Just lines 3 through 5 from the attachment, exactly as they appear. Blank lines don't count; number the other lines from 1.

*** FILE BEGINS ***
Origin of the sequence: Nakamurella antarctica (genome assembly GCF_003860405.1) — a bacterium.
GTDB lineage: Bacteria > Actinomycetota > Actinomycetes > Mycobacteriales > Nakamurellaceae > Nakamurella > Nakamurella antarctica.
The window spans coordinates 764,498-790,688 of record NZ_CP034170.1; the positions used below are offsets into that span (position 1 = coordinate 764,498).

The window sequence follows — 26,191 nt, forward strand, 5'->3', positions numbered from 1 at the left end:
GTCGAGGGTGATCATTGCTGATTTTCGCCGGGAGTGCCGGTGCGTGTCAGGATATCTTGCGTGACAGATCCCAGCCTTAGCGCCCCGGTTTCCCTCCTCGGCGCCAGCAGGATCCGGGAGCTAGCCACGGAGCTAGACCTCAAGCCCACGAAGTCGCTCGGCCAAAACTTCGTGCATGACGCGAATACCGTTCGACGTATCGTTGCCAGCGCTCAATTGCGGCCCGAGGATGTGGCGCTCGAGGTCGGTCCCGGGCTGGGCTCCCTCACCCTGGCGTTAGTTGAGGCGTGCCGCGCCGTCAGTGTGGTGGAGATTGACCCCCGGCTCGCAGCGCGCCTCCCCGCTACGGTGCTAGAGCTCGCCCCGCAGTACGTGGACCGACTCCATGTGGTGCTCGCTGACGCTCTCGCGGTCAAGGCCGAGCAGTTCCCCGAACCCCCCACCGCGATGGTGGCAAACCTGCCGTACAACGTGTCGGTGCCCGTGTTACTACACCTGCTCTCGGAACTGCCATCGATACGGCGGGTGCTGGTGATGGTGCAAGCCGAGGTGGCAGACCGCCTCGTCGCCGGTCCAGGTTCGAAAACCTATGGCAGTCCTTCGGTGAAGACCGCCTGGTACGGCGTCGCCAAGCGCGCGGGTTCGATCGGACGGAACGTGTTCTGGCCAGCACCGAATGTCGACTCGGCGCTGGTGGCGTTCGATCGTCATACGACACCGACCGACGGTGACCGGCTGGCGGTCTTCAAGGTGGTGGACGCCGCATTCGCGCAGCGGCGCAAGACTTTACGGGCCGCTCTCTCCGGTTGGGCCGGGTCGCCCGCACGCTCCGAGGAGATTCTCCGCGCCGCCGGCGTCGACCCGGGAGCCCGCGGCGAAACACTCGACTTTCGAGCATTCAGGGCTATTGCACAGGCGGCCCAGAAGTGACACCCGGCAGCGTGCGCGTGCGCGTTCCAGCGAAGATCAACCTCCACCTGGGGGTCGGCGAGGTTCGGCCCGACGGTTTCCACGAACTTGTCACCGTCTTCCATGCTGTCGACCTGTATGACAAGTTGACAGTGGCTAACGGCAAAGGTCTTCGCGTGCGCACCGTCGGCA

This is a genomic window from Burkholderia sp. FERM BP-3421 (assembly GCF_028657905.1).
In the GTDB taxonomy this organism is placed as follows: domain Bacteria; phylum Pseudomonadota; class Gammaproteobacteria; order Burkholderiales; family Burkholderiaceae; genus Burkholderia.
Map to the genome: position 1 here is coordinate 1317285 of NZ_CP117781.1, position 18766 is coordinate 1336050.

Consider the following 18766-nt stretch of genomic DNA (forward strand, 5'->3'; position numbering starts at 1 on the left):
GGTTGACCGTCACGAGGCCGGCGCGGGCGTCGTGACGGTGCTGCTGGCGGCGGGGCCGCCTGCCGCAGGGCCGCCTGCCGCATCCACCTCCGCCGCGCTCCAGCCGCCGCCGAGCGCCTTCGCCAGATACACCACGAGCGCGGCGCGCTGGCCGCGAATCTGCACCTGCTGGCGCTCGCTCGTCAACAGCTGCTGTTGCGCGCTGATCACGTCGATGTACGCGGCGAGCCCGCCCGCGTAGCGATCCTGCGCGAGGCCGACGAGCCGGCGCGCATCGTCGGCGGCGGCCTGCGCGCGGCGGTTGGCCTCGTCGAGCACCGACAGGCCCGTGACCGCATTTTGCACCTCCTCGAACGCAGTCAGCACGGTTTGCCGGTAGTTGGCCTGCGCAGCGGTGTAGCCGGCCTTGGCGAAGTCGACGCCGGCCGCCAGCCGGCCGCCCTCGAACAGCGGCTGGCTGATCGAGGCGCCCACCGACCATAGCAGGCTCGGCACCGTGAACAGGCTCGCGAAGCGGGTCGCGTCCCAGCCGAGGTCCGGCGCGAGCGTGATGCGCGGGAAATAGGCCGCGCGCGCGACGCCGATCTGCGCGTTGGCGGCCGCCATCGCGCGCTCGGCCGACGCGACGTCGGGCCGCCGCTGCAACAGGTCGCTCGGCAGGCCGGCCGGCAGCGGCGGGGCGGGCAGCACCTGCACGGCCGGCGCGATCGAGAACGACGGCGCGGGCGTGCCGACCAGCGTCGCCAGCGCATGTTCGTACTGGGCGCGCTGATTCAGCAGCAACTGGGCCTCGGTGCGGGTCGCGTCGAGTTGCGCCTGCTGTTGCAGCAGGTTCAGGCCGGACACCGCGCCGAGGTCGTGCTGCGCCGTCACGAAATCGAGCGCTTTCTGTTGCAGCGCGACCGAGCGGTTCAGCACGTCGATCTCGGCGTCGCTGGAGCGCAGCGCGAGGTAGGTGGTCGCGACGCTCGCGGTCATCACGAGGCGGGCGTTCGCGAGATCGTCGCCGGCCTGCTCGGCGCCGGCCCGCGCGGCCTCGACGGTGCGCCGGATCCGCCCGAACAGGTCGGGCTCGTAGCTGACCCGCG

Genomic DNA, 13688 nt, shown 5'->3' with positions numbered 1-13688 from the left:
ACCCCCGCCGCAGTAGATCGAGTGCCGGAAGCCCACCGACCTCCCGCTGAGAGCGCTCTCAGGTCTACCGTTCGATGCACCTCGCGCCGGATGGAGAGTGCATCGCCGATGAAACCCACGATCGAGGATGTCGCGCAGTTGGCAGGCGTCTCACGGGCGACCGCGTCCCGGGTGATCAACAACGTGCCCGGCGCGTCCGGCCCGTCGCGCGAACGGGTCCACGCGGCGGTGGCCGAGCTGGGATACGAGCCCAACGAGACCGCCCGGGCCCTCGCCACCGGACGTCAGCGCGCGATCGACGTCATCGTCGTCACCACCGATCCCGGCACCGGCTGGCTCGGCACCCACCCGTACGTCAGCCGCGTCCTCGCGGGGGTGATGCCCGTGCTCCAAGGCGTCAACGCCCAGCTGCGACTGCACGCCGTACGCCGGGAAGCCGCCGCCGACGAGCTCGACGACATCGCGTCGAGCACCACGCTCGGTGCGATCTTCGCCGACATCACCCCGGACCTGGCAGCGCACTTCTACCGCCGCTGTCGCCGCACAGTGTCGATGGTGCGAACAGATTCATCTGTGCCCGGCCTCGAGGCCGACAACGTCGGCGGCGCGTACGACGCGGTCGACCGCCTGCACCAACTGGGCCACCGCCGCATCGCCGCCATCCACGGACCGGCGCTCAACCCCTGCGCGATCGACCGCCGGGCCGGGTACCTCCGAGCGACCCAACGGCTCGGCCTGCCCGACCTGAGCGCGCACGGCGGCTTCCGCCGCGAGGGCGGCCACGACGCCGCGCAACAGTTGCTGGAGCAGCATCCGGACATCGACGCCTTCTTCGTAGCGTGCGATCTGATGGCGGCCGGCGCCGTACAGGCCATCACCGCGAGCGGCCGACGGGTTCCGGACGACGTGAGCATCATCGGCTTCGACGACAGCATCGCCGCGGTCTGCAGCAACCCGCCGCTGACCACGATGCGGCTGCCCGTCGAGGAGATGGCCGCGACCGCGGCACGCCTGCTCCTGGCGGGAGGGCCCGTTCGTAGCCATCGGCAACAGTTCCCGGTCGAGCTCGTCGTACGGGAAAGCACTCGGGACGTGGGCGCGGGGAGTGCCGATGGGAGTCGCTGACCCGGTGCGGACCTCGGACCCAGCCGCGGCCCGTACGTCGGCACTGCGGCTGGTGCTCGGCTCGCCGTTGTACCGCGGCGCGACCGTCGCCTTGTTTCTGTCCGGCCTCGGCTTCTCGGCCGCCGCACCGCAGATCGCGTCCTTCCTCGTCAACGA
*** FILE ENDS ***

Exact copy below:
The window spans coordinates 764,498-790,688 of record NZ_CP034170.1; the positions used below are offsets into that span (position 1 = coordinate 764,498).

The window sequence follows — 26,191 nt, forward strand, 5'->3', positions numbered from 1 at the left end:
GTCGAGGGTGATCATTGCTGATTTTCGCCGGGAGTGCCGGTGCGTGTCAGGATATCTTGCGTGACAGATCCCAGCCTTAGCGCCCCGGTTTCCCTCCTCGGCGCCAGCAGGATCCGGGAGCTAGCCACGGAGCTAGACCTCAAGCCCACGAAGTCGCTCGGCCAAAACTTCGTGCATGACGCGAATACCGTTCGACGTATCGTTGCCAGCGCTCAATTGCGGCCCGAGGATGTGGCGCTCGAGGTCGGTCCCGGGCTGGGCTCCCTCACCCTGGCGTTAGTTGAGGCGTGCCGCGCCGTCAGTGTGGTGGAGATTGACCCCCGGCTCGCAGCGCGCCTCCCCGCTACGGTGCTAGAGCTCGCCCCGCAGTACGTGGACCGACTCCATGTGGTGCTCGCTGACGCTCTCGCGGTCAAGGCCGAGCAGTTCCCCGAACCCCCCACCGCGATGGTGGCAAACCTGCCGTACAACGTGTCGGTGCCCGTGTTACTACACCTGCTCTCGGAACTGCCATCGATACGGCGGGTGCTGGTGATGGTGCAAGCCGAGGTGGCAGACCGCCTCGTCGCCGGTCCAGGTTCGAAAACCTATGGCAGTCCTTCGGTGAAGACCGCCTGGTACGGCGTCGCCAAGCGCGCGGGTTCGATCGGACGGAACGTGTTCTGGCCAGCACCGAATGTCGACTCGGCGCTGGTGGCGTTCGATCGTCATACGACACCGACCGACGGTGACCGGCTGGCGGTCTTCAAGGTGGTGGACGCCGCATTCGCGCAGCGGCGCAAGACTTTACGGGCCGCTCTCTCCGGTTGGGCCGGGTCGCCCGCACGCTCCGAGGAGATTCTCCGCGCCGCCGGCGTCGACCCGGGAGCCCGCGGCGAAACACTCGACTTTCGAGCATTCAGGGCTATTGCACAGGCGGCCCAGAAGTGACACCCGGCAGCGTGCGCGTGCGCGTTCCAGCGAAGATCAACCTCCACCTGGGGGTCGGCGAGGTTCGGCCCGACGGTTTCCACGAACTTGTCACCGTCTTCCATGCTGTCGACCTGTATGACAAGTTGACAGTGGCTAACGGCAAAGGTCTTCGCGTGCGCACCGTCGGCA